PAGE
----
Value creation up at Kårstø
Starting up the Åsgard facility at Statoil's Kårstø treatment complex north of Stavanger has enhanced flexibility, increased value creation and improved regularity.
"We've gained more options for routing gas when it arrives," says senior engineer Olav Bådsvik in the processing plants unit.
"That means we're better placed to safeguard delivery obligations to our customers in continental Europe."
When rich gas arrives by pipeline at the complex, it is sent either to the Statpipe facility or the newly-built Åsgard plant.
Natural gas liquids – propane, butane and ethane – are separated out for subsequent export by ship from Kårstø. The remaining lean gas is compressed and sent through Europipe II to Germany.
"Separating the NGLs from the lean gas achieves a huge value-added," says public affairs manager Kjell Varlo Larsen at the complex.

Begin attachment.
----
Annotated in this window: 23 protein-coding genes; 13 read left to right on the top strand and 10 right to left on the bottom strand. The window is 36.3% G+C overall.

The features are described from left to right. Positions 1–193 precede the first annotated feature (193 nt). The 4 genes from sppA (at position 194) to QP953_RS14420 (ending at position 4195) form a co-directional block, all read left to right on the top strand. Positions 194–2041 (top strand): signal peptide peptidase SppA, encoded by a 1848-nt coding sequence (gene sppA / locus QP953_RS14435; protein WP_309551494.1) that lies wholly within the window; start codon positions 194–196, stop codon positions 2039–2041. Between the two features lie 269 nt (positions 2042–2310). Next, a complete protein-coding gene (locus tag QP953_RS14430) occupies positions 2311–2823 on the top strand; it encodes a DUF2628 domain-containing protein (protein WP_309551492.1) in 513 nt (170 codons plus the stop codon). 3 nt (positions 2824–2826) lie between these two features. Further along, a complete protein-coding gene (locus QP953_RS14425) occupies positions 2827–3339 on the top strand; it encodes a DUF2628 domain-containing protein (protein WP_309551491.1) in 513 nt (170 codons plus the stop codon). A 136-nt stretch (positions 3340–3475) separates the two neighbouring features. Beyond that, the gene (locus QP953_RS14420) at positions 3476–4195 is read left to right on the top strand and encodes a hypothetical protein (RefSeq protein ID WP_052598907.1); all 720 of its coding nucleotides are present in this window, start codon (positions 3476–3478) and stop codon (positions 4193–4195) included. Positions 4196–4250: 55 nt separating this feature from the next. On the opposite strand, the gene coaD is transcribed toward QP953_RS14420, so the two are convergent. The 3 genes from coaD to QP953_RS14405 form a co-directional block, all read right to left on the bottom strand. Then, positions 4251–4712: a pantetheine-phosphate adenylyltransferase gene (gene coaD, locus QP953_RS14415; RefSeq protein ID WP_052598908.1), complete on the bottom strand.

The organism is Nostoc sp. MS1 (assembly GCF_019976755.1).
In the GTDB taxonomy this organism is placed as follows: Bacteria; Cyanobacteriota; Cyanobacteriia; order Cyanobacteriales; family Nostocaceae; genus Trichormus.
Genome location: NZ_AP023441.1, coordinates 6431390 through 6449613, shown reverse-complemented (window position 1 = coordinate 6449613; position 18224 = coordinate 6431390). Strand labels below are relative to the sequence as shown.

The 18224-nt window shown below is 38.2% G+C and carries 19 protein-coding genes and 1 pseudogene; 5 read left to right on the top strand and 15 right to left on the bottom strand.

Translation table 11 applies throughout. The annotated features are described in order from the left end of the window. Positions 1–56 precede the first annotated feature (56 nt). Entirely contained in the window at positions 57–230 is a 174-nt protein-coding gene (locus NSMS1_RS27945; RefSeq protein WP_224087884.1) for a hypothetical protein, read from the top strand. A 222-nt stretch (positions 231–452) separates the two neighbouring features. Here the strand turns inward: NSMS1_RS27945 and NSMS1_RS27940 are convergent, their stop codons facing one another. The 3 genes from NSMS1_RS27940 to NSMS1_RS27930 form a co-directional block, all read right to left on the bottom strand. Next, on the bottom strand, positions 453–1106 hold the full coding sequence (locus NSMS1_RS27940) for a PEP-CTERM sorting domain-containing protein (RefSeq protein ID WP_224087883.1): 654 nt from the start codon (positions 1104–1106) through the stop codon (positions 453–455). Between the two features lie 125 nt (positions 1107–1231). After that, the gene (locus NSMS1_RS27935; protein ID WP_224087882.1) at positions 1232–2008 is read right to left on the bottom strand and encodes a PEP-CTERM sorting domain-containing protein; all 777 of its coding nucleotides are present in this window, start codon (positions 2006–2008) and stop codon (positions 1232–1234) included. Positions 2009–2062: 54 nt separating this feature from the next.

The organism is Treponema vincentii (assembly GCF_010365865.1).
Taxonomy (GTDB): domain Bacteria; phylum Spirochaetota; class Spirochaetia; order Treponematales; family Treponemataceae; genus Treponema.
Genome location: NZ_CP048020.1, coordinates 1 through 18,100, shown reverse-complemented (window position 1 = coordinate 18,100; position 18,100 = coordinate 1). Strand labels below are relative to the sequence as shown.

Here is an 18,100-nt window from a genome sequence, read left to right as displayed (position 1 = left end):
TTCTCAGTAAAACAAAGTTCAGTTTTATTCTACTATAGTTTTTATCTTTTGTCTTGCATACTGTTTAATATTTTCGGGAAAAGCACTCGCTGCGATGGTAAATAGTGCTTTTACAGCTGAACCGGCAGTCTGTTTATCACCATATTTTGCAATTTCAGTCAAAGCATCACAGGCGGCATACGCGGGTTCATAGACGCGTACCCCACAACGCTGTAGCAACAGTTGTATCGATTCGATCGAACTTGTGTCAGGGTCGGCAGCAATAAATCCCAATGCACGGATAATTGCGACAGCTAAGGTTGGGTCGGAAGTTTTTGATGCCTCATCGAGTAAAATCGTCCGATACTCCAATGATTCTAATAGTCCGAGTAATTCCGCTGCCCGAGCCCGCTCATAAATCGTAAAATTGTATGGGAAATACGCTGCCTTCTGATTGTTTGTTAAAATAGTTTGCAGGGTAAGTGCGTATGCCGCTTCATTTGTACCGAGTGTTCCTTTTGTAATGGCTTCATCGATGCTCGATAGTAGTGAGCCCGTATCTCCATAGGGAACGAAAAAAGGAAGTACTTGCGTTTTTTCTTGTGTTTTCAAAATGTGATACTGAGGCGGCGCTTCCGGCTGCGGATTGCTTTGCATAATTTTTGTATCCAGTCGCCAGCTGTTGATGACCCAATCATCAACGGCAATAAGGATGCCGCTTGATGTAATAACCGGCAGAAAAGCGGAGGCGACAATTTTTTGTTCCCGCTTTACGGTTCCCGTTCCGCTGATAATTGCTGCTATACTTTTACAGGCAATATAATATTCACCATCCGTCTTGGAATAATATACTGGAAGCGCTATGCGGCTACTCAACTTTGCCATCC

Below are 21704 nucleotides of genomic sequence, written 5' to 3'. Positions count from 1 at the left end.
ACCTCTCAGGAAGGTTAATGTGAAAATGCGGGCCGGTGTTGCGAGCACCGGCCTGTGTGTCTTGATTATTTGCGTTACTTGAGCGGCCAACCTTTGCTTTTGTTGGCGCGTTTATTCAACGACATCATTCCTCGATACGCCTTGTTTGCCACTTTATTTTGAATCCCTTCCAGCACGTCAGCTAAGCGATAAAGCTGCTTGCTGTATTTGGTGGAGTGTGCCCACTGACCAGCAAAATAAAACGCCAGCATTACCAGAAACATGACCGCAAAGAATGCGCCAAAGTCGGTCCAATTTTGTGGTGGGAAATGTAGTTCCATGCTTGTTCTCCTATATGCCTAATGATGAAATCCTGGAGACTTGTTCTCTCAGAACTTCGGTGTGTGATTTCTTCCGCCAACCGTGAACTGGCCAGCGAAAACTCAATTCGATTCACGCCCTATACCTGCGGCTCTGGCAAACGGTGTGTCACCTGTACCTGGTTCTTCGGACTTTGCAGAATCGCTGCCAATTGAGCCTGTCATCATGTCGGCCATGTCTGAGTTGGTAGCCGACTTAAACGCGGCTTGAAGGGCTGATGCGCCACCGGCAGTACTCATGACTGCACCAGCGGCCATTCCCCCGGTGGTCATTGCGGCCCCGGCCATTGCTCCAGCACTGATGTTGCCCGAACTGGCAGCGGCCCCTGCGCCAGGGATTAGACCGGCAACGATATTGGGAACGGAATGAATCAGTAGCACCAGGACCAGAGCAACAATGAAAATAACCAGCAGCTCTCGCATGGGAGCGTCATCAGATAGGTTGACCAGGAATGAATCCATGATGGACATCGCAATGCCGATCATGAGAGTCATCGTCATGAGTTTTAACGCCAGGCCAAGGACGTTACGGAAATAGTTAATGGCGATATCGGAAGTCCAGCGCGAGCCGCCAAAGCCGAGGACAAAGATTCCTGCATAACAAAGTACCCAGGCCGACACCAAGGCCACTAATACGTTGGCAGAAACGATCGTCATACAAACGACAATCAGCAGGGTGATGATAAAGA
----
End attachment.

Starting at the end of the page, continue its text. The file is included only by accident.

"Based on today's prices, the gross value of products passing over our jetties is roughly NOK 25 billion per year."
Markets for NGLs are largely different from those for lean gas. So NGL output from Kårstø can be increased without necessarily needing higher lean gas sales.
When the gas flow in one leg of the Statpipe line was reversed in connection with the start-up of Europipe II, it provided opportunities for piping gas from such fields as Troll and the Sleipner area to Kårstø and on to Germany.
The Statpipe leg from Kårstø to the Draupner transport hub in the North Sea can also be used when required to export gas.